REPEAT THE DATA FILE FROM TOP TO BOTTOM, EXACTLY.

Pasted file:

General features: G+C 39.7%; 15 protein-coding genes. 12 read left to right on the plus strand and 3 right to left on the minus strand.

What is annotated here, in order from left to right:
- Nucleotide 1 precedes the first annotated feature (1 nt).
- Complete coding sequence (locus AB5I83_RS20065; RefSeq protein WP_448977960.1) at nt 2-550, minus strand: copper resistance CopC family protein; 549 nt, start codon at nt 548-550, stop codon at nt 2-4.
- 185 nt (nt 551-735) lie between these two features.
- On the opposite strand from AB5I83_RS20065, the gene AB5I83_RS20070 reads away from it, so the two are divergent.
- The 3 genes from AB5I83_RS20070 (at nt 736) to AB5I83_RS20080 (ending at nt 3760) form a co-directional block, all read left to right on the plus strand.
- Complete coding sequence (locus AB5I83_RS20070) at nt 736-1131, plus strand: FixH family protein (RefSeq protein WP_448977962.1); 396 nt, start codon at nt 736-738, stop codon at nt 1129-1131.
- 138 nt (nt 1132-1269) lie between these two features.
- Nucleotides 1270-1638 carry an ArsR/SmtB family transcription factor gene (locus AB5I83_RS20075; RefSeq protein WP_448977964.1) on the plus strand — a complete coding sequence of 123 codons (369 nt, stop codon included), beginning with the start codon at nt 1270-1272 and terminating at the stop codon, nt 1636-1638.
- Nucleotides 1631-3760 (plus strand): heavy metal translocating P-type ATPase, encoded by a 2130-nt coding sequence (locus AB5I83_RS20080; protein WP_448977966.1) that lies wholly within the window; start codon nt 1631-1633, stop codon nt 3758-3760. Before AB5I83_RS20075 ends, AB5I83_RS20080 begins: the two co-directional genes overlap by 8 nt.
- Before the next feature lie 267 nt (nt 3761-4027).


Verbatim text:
General features: G+C 39.7%; 15 protein-coding genes. 12 read left to right on the plus strand and 3 right to left on the minus strand.

What is annotated here, in order from left to right:
- Nucleotide 1 precedes the first annotated feature (1 nt).
- Complete coding sequence (locus AB5I83_RS20065; RefSeq protein WP_448977960.1) at nt 2-550, minus strand: copper resistance CopC family protein; 549 nt, start codon at nt 548-550, stop codon at nt 2-4.
- 185 nt (nt 551-735) lie between these two features.
- On the opposite strand from AB5I83_RS20065, the gene AB5I83_RS20070 reads away from it, so the two are divergent.
- The 3 genes from AB5I83_RS20070 (at nt 736) to AB5I83_RS20080 (ending at nt 3760) form a co-directional block, all read left to right on the plus strand.
- Complete coding sequence (locus AB5I83_RS20070) at nt 736-1131, plus strand: FixH family protein (RefSeq protein WP_448977962.1); 396 nt, start codon at nt 736-738, stop codon at nt 1129-1131.
- 138 nt (nt 1132-1269) lie between these two features.
- Nucleotides 1270-1638 carry an ArsR/SmtB family transcription factor gene (locus AB5I83_RS20075; RefSeq protein WP_448977964.1) on the plus strand — a complete coding sequence of 123 codons (369 nt, stop codon included), beginning with the start codon at nt 1270-1272 and terminating at the stop codon, nt 1636-1638.
- Nucleotides 1631-3760 (plus strand): heavy metal translocating P-type ATPase, encoded by a 2130-nt coding sequence (locus AB5I83_RS20080; protein WP_448977966.1) that lies wholly within the window; start codon nt 1631-1633, stop codon nt 3758-3760. Before AB5I83_RS20075 ends, AB5I83_RS20080 begins: the two co-directional genes overlap by 8 nt.
- Before the next feature lie 267 nt (nt 3761-4027).